Superresolution (SR) light microscopy and electron microscopy (EM) have together revolutionized our knowledge of biological networks, offering an exceptionally precise correlation of fluorescent proteins with cellular structure. One of the most crucial elements in any SR correlative imaging methodology are the probes. However, different characteristics are demanded of probes for different imaging procedures, and mutual incompatibility is a genuine possibility.
Fluorescent proteins typically necessitate the existence of water vapor, and are not fluorescent in high vacuum. Conversely, electron imaging calls for high vacuum. Moreover, the addition of a heavy metal stain for EM contrast typically destroys fluorescence.
Correlative Light and Electron Microscopy
Standard correlative light and electron microscopy (CLEM) is consequently carried out by preliminarily imaging the sample under the required conditions for light microscopy, and subsequently introducing the EM stain and successive electron imaging. However, this multiplies the risk of sample contamination when alternating between the respective imaging technologies. Furthermore, the fact that each process is recorded on microscopes, with vastly different resolutions and fields of view, can cause further complications.
Alternative Superresolution Imaging Technique
This study suggests an alternative superresolution imaging technique, administered within a system encompassing an optical platform incorporated with a scanning electron microscope. The SR-iCLEM (superresolution integrated CLEM) technique permits the collection of coterminous correlative images in one coherent network.
Research  indicates how fluorescence from the conventionally used probes GFP and YFP is preserved in resin. This study has demonstrated that GFP and YFP blink when fixed in acrylic resin, and imaged in ambient conditions. Hela cells infected with YFP-A3 vaccinia, or transfected with GFP-C1, were high pressure frozen, freeze substituted and set in HM20 resin as already indicated . 200 nm segments were incised and the cells of interest were situated on the SR-iCLEM system in wide field (WF) mode at 200 Pa partial pressure of water, which has hitherto been proven to be the optimal pressure for WF imaging in vacuo .
Figure 1. (a) SR-EM overlay showing localization of YFP-A3 vaccinia virus within a HeLa cell. (b),(c) Enlargements of one of the boxed areas shown in A. Scale bars: 10 μm (a), 1 μm (b), 1 μm (c) N: Nucleus
Blinking of the fluorophores was instigated by intensifying the laser power to a density of 330 W/cm2, and series of roughly 30000 images were gathered at the nominated site. The system was subsequently pumped down to high vacuum and EM images were obtained by implementing a backscattered electron detector in the SEM. These SR images were reconstituted using Thunder-STORM.
This series of WF-SR-EM could be replicated at various cells across the section or at the cell across successive sections to reconstruct the 3D volume. Overlays of the WF-EM and SR-EM images produced by this imaging sequence supply data on the fluorescently labeled cellular structures.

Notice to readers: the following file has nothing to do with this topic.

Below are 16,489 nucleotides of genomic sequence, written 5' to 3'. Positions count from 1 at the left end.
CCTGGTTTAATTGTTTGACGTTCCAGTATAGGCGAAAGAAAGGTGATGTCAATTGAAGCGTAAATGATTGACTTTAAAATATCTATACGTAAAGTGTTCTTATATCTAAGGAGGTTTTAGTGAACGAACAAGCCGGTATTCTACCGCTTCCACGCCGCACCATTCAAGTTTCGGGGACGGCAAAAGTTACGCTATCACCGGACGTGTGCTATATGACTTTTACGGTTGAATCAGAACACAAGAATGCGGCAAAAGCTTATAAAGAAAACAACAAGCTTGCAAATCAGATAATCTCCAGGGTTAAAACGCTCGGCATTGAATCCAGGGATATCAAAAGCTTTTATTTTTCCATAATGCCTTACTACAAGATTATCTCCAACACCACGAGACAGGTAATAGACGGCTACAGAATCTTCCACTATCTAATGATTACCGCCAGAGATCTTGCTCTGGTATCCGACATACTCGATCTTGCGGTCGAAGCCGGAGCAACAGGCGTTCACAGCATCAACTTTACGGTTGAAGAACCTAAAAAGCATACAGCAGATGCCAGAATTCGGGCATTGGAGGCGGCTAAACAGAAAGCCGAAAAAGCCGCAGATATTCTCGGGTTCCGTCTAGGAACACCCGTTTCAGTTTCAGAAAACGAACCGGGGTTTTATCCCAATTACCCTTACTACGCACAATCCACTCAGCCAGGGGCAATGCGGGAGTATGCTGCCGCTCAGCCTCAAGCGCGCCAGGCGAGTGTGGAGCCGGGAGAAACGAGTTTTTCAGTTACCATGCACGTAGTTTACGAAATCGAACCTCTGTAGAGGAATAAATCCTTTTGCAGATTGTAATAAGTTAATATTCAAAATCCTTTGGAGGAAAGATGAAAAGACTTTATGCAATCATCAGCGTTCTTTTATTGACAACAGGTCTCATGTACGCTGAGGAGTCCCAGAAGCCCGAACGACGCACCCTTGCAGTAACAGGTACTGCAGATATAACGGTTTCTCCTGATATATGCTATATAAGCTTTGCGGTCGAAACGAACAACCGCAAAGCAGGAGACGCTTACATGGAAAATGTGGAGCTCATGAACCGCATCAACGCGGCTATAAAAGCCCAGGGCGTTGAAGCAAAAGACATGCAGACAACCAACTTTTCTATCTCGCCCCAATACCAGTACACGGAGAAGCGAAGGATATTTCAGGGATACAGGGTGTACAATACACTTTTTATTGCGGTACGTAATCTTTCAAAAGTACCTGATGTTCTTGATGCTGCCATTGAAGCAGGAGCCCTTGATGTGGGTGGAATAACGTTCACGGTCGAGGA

YFP and GFP were proven to blink in vacuo when embedded in acrylic resin. Ultrathin segments of HeLa cells infected with YFP-A3 vaccinia virus were imaged utilizing this methodology and the images reconstituted, engendering a superresolution localization accuracy of 85 nm, as calculated using Fourier Ring Correlation .
The intensification of resolution between the SR and WF functions can be perceived from the WF-EM and SR-EM overlays in Fig. 1. Although the fluorescence could be attributed to singular virus particles, based on the WF images, the SR reconstruction provides robust evidence that it derives from the core of the virus. Along the same lines, the SR reconstruction shows the GFP signal to be localized in the membrane subdomains (Fig. 2).
It is crucial to point out that the allocation of the SR signal to particular organelles could not be conclusively made on the evidence of SR imaging alone, and EM data was necessitated for reference. In addition, the simultaneous EM imaging could potentially yield ‘ground truth’ data for evaluating the SR reconstruction algorithms and parameters.
The impact of the pressure of water vapor on blinking was examined and 200 Pa was identified as a ‘sweet spot’ for both fluorescence intensity and blinking of GFP in IRF sections. Further research demonstrated that, GFP blinking could be regulated by alternating across pressures.
The effect of electron contrast on blinking was also studied and high fluorescence intensity was found to correspond with greater blinking properties, whereas high EM contrast resulted in decreased blinking.
Figure 2. (a) SR-EM overlay showing localization of GFP-C1 within a HeLa cell. (b),(c) Enlargements of one of the boxed areas shown in A, showing the mitochondria (M), endoplasmic reticulum (arrows), and a putative autophagosome (*) . Scale bars: 5 μm (a), 1 μm (b), 1 μm (c)
 C. J. Peddie et al., Correlative and integrated light and electron microscopy of in-resin GFP fluorescence, used to localise diacylglycerol in mammalian cells, Ultramicroscopy 143, 3–14 (2014)
 E. Brama et al., Standard fluorescent proteins as dual-modality probes for correlative experiments in an integrated light and electron microscope, J. Chem. Biol. 8, 179–188 (2015)
 R. P. Nieuwenhuizen et al., Measuring image resolution in optical nanoscopy, Nat. Methods 10, 557–562 (2013)
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